Ecology, Habitat Use, and Conservation of Asiatic Black Bears in the Min Mountains of Sichuan Province, China


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Virginia Tech


This project was initiated in an attempt to address the paucity of data on Asiatic black bears (Ursus thibetanus) in Mainland China. Field work was carried out from May 2004 – August 2006 within the Tangjiahe National Nature Reserve in northwestern Sichuan Province, China. Initial methodology relied on trapping and GPS radio-collaring bears, but due to extreme difficulty with capturing a sufficient sample size, I expanded the study to include reproduction, feeding analysis from scats and sign, and occupancy modeling from sign surveys. I documented the home ranges of an adult female (100% MCP = 107.5km2, n=470 locations) and a sub-adult female (100%MCP = 5.9km2, n=36 locations) Asiatic black bear. I also documented two birthing occasions with a total of four male cubs produced and eight bear den sites. I collected feeding data from 131 scat samples and 200 bear sign transects resulting in 50 identified food items consumed by Asiatic black bears. I also employed the program PRESENCE to analyze occupancy data using both a standard grid repeated sampling technique and an innovative technique of aging bear sign along strip transect surveys to represent repeated bear occupancy over time. Conservation protection patrolling and soft mast were shown to be the most important factors determining the occupancy of an area by Asiatic black bears in Tangjiahe Nature Reserve, Sichuan Province, China.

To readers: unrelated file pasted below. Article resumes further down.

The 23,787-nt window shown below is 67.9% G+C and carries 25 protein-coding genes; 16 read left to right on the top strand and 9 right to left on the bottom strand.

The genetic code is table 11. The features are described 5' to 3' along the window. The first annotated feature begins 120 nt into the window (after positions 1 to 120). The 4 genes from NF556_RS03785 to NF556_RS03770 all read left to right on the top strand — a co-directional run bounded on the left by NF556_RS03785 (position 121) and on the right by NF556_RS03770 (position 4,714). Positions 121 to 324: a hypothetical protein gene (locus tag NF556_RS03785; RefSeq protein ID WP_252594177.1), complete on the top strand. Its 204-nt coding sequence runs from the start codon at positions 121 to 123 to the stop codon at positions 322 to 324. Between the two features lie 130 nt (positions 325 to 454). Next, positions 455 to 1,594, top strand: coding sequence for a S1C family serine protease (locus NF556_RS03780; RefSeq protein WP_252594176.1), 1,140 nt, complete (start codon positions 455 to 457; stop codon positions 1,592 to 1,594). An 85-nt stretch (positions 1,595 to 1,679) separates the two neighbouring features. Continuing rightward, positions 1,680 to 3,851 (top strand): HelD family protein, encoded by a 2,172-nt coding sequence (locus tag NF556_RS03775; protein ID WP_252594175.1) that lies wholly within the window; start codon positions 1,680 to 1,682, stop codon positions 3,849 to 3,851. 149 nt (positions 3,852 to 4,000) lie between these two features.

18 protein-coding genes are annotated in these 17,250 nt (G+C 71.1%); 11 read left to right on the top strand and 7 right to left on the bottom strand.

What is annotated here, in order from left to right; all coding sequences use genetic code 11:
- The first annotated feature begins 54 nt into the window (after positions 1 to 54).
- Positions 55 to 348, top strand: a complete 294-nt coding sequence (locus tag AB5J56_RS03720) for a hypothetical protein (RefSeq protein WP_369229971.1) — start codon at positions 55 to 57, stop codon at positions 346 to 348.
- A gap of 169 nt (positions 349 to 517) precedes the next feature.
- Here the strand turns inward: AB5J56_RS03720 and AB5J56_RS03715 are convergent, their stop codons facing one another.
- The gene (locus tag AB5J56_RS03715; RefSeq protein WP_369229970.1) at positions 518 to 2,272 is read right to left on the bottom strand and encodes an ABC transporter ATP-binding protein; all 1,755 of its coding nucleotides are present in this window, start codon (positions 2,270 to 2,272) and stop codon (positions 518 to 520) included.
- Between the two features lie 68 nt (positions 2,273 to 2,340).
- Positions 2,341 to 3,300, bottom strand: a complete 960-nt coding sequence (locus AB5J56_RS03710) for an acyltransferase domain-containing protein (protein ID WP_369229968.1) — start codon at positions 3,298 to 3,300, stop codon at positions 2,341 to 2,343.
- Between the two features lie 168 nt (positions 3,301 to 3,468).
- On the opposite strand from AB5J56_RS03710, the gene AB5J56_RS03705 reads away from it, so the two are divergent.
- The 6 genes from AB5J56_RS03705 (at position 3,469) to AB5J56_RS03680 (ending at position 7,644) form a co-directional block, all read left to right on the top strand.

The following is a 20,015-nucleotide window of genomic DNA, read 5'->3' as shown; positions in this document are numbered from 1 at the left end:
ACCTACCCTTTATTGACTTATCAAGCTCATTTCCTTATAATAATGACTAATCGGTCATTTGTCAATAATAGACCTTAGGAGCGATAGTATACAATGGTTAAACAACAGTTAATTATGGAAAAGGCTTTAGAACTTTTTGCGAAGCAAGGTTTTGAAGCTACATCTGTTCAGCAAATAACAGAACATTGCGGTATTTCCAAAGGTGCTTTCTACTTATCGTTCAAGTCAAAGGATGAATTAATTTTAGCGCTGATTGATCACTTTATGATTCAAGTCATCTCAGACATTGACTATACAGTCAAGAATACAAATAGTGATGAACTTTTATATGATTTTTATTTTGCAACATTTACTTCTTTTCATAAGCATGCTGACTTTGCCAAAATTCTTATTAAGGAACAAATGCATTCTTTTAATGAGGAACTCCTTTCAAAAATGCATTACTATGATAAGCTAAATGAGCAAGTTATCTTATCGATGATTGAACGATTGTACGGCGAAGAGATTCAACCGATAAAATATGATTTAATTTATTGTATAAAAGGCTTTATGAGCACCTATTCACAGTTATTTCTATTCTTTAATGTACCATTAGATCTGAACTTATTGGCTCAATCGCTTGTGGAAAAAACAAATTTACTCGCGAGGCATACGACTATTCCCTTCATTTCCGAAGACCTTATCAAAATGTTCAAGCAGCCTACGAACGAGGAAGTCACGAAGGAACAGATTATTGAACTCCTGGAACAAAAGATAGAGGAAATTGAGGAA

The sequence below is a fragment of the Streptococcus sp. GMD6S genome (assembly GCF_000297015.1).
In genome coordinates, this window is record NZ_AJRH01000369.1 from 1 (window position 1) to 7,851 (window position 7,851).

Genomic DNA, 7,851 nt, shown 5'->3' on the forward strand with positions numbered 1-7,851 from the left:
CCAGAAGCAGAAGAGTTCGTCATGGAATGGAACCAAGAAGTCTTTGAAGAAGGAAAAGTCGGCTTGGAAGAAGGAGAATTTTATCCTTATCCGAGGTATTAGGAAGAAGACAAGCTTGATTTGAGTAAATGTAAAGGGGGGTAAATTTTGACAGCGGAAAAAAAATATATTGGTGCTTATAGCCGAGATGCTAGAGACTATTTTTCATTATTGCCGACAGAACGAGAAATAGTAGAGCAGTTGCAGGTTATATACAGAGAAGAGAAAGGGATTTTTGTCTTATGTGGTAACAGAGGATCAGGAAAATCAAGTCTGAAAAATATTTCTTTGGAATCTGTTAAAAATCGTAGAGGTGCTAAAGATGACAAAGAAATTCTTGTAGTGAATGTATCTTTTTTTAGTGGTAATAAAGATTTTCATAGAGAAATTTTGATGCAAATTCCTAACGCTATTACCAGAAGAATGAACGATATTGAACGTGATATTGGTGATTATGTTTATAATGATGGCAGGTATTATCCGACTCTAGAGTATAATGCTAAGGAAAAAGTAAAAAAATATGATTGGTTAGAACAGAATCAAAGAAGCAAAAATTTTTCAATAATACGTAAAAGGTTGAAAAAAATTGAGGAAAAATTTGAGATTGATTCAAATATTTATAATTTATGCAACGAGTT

China wildlife, Asiatic black bear, Ursus thibetanus bear reproduction, feeding ecology, habitat analysis, home range, occupancy estimation, Tangjiahe Nature Reserve